The applicant further complained that his rights under various provisions of Article 6 of the Convention had been breached.

The Court would observe that the applicant cannot claim to have been unlawfully deprived of his right to a fair trial. The charges against him were dropped and his case did not proceed to trial.

It follows that this part of the application is manifestly ill-founded within the meaning of Article 35 § 3 of the Convention and must be rejected under Article 35 § 4 thereof.

F. Article 3 in conjunction with Article 5 § 1

The applicant states that throughout his seven-day detention he was held incommunicado in an atmosphere of coercion, questioned in the course of thirty-nine interviews, denied exercise, deprived of sensory relief, and refused writing and reading materials. He invokes Article 3 of the Convention in conjunction with Article 5 § 1 thereof. Article 3 provides:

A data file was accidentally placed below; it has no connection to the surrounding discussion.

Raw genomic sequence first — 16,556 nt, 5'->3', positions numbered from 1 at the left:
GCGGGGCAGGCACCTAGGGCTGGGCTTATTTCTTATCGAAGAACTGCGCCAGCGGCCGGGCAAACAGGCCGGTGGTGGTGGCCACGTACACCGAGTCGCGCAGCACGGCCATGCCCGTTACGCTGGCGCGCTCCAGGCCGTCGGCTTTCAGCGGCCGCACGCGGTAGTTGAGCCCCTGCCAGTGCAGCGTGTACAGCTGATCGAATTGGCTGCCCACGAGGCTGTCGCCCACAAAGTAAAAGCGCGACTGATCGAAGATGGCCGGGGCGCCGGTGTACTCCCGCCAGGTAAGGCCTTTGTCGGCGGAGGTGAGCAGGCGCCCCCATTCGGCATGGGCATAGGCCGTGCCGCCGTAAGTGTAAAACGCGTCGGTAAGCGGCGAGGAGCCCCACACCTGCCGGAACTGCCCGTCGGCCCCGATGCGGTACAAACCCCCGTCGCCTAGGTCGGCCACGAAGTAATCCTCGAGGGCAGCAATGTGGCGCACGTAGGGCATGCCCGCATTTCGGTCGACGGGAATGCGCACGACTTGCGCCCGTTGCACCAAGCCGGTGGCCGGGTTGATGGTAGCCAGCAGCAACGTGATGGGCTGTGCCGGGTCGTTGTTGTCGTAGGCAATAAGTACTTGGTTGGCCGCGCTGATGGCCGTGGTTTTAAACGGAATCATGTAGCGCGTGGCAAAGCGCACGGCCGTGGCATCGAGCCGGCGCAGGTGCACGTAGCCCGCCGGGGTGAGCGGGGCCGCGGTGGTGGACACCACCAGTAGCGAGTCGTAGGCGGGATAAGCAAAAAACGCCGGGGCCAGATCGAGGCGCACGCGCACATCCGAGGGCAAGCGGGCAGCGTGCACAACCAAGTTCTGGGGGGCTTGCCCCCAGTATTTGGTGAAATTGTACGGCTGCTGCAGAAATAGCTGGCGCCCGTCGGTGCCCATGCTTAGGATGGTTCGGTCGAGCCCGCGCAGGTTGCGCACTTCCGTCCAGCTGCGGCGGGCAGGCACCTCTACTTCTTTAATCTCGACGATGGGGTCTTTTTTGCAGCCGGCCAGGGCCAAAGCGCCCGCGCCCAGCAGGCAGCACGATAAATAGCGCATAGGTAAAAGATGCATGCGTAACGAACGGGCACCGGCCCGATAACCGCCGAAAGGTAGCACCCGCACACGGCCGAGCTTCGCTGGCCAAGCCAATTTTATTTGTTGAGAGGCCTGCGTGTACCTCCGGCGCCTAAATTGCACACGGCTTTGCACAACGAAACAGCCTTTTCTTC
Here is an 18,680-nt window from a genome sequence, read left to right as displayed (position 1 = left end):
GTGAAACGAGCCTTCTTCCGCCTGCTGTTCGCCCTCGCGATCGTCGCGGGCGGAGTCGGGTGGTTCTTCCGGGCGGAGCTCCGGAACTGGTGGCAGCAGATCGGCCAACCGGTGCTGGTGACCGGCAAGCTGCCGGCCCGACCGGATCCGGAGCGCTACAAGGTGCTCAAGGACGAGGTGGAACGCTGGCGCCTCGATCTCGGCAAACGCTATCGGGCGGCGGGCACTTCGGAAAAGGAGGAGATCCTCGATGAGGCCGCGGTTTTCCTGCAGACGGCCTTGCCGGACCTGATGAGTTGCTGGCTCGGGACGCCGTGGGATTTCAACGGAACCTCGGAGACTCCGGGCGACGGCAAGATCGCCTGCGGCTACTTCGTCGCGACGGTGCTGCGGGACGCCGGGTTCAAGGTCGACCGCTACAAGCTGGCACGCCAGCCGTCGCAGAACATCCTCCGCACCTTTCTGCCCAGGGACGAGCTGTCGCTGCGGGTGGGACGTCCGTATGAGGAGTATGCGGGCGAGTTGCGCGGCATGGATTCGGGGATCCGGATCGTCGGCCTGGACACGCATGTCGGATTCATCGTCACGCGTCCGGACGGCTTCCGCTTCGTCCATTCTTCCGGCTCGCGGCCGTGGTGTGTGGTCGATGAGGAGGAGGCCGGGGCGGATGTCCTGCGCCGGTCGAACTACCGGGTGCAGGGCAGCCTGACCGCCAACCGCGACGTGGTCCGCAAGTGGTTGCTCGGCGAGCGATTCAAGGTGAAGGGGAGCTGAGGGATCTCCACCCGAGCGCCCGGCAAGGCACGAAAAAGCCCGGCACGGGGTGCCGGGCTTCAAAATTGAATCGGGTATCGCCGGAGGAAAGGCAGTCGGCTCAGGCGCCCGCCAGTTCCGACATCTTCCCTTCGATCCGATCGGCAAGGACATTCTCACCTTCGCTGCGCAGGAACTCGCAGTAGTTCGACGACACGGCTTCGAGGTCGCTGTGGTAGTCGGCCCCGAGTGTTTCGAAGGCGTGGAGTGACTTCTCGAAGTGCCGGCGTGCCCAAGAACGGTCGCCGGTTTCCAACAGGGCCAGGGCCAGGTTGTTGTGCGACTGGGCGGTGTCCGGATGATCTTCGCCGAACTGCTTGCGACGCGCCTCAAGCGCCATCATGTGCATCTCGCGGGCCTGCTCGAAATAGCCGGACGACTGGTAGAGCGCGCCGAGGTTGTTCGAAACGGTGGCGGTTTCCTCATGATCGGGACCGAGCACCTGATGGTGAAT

No one shall be subjected to torture or to inhuman or degrading treatment or punishment.”

The Court recalls that, according to its settled case-law, ill-treatment must attain a minimum level of severity if it is to fall within the scope of Article 3 of the Convention. The assessment of that minimum is relative and depends on all the circumstances of the case, such as the duration of the treatment and its physical or mental effects (see, among many other authorities, the Ireland v. the United Kingdom judgment of 18 January 1978, Series A no. 25, p. 65, § 162).

The Court does not dispute the applicant’s contention that his detention was austere. However, it considers that his complaints do not disclose that he was in any way ill-treated either physically or mentally such as to disclose an appearance of a violation of Article 3 of the Convention either alone or in conjunction with Article 5 § 1 thereof.

It follows that this part of the application is manifestly ill-founded within the meaning of Article 35 § 3 of the Convention and must be rejected under Article 35 § 4 thereof.

G. Article 13